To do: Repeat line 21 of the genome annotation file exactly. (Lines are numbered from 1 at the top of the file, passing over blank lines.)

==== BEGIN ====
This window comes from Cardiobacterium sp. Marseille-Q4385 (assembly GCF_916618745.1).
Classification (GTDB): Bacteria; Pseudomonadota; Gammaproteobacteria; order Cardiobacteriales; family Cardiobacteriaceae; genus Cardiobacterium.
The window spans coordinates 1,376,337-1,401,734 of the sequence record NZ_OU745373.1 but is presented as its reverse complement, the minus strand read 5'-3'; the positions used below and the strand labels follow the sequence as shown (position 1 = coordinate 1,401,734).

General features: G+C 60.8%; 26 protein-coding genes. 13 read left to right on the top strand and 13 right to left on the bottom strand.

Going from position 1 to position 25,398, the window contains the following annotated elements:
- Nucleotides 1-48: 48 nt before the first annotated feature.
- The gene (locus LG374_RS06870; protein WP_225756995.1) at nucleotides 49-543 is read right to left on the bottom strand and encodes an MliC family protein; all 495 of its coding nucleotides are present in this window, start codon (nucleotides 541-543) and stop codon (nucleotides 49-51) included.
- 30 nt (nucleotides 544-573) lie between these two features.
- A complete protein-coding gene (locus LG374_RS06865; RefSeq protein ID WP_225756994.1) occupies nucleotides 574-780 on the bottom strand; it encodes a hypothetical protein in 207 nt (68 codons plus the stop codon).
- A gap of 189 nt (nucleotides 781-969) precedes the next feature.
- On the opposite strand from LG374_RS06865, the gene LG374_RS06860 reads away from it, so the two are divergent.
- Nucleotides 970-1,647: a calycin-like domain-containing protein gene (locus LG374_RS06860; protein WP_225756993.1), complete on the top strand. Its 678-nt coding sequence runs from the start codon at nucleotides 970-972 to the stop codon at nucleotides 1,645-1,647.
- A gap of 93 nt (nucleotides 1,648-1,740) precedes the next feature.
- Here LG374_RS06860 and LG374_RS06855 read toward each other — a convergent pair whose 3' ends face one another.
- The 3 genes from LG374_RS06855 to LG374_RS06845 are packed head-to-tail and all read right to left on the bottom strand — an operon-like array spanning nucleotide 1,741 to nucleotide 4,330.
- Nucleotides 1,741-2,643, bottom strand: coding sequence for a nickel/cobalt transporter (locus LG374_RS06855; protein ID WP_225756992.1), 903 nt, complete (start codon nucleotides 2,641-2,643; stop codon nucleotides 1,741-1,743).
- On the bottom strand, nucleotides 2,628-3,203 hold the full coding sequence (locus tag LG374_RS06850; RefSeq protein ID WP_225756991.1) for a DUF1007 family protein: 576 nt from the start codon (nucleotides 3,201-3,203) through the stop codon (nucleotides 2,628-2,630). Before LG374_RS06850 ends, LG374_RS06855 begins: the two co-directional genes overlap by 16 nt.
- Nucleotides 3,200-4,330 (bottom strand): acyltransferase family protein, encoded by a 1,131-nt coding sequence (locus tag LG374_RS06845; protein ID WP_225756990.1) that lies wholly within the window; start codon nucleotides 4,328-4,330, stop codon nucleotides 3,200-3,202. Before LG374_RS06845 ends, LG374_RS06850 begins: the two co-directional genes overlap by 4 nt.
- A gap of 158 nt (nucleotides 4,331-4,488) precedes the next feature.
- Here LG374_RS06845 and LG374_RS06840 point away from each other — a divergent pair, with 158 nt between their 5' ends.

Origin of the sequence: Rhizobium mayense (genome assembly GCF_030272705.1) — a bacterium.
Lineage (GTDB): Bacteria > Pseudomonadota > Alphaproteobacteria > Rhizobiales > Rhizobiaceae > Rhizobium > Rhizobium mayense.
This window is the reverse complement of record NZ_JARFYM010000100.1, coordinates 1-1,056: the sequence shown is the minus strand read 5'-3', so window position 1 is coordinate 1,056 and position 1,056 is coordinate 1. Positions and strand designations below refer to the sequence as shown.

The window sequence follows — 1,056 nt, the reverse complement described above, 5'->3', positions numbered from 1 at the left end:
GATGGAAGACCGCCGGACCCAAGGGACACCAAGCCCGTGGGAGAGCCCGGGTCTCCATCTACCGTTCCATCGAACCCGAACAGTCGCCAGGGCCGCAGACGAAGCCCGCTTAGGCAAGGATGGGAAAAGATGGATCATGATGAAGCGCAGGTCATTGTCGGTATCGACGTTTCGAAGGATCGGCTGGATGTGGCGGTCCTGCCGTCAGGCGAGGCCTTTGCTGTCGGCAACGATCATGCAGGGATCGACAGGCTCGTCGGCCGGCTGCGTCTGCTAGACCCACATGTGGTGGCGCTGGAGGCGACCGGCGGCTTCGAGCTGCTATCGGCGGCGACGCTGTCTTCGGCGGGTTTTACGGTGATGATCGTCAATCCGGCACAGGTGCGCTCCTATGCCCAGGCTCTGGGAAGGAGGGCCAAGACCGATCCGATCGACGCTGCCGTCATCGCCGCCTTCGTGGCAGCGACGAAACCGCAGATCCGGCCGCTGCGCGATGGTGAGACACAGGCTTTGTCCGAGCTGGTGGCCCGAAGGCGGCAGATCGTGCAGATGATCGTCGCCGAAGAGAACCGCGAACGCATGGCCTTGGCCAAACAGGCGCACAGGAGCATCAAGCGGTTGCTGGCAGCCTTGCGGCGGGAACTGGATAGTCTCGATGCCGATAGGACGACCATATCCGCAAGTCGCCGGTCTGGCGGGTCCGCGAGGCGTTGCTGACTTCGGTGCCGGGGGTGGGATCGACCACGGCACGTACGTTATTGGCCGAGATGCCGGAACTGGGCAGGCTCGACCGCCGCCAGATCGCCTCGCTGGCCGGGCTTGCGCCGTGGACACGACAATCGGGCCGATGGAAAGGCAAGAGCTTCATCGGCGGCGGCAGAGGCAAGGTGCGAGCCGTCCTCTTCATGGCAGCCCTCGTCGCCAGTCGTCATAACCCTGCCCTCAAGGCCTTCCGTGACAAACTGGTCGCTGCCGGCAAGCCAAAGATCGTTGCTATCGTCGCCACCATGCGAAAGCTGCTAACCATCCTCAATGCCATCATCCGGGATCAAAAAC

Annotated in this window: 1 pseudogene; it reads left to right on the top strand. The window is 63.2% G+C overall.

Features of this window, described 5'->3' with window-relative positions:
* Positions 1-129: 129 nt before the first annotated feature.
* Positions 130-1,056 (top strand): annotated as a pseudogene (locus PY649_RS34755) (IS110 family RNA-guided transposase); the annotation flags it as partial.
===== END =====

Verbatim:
Origin of the sequence: Rhizobium mayense (genome assembly GCF_030272705.1) — a bacterium.